Monads in Action

Monads in Action, Andrzej Filinski, POPL 2010.

In functional programming, monadic characterizations of computational effects are normally understood denotationally: they describe how an effectful program can be systematically expanded or translated into a larger, pure program, which can then be evaluated according to an effect-free semantics. Any effect-specific operations expressible in the monad are also given purely functional definitions, but these definitions are only directly executable in the context of an already translated program. This approach thus takes an inherently Church-style view of effects: the nominal meaning of every effectful term in the program depends crucially on its type.

We present here a complementary, operational view of monadic effects, in which an effect definition directly induces an imperative behavior of the new operations expressible in the monad. This behavior is formalized as additional operational rules for only the new constructs; it does not require any structural changes to the evaluation judgment. Specifically, we give a small-step operational semantics of a prototypical functional language supporting programmer-definable, layered effects, and show how this semantics naturally supports reasoning by familiar syntactic techniques, such as showing soundness of a Curry-style effect-type system by the progress+preservation method.

The idea of monadic reflection was one I never felt I really understood properly until I read this paper, so now I'll have to go back and re-read some of his older papers on the subject.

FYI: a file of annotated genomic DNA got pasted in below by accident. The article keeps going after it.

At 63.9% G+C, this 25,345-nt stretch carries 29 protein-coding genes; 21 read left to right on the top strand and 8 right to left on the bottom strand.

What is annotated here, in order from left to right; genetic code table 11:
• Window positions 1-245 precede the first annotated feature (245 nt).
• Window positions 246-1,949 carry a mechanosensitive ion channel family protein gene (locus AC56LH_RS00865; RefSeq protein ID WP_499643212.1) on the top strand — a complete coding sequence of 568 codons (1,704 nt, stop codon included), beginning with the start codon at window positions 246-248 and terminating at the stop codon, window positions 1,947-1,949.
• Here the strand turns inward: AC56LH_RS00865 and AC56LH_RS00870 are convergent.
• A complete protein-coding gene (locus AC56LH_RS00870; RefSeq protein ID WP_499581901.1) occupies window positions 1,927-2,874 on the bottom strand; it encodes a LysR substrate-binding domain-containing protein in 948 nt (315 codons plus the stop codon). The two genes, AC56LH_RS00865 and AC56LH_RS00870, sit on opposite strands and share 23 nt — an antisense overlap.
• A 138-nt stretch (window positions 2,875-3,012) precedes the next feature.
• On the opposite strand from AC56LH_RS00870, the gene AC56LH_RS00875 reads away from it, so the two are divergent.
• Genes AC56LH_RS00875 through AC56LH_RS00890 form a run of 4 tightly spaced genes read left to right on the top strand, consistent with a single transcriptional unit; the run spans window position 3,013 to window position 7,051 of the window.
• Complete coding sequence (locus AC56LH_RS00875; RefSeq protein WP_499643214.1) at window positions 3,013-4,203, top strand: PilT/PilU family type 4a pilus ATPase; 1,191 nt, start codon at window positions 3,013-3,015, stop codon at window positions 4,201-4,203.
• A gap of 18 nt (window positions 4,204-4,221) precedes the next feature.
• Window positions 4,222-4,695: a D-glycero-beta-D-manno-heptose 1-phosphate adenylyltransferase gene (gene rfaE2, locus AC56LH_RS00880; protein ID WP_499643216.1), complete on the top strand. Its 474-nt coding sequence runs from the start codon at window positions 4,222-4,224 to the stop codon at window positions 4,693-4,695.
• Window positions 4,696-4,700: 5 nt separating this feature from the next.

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Denotational versus non-denotational monads?

Out of curiousity, is there terminology for monads that represent computational effects that can be understood denotationally in the pure lambda calculus, and those that cannot?

For example, state, continuations and all the other familiar members of the Monad Transformer Library would be denotational monads, whereas IO and true randomness would not.

Expressible Monads

You might be interested in this nice result (also by Filinski).

I hope this answer wasn't cyclic.

Representing Monads

Aye, I'm familiar with Filinski's paper. However, it's only concerned with "denotational" monads, and it's not clear (to me anyway) whether or not the result generalizes to lazy evaluation, as I've written about here and here.

Representing Monads

My understanding is that Filinski's work doesn't aim at actual evaluation but reasoning about monads, their composition and interaction. The "meta" word seems to be the guiding idea. Which is not to say that he didn't try to write a kind of emulation of monads at one point but that didn't seem to land anywhere. Representing doesn't equal evaluating and especially not evaluating in the pure functional context.

Monad Transformers can be better understood as composition constructs which ultimately require at least one actual monad as a terminal so to speak. That's the diff between representing/reasoning and evaluating/executing.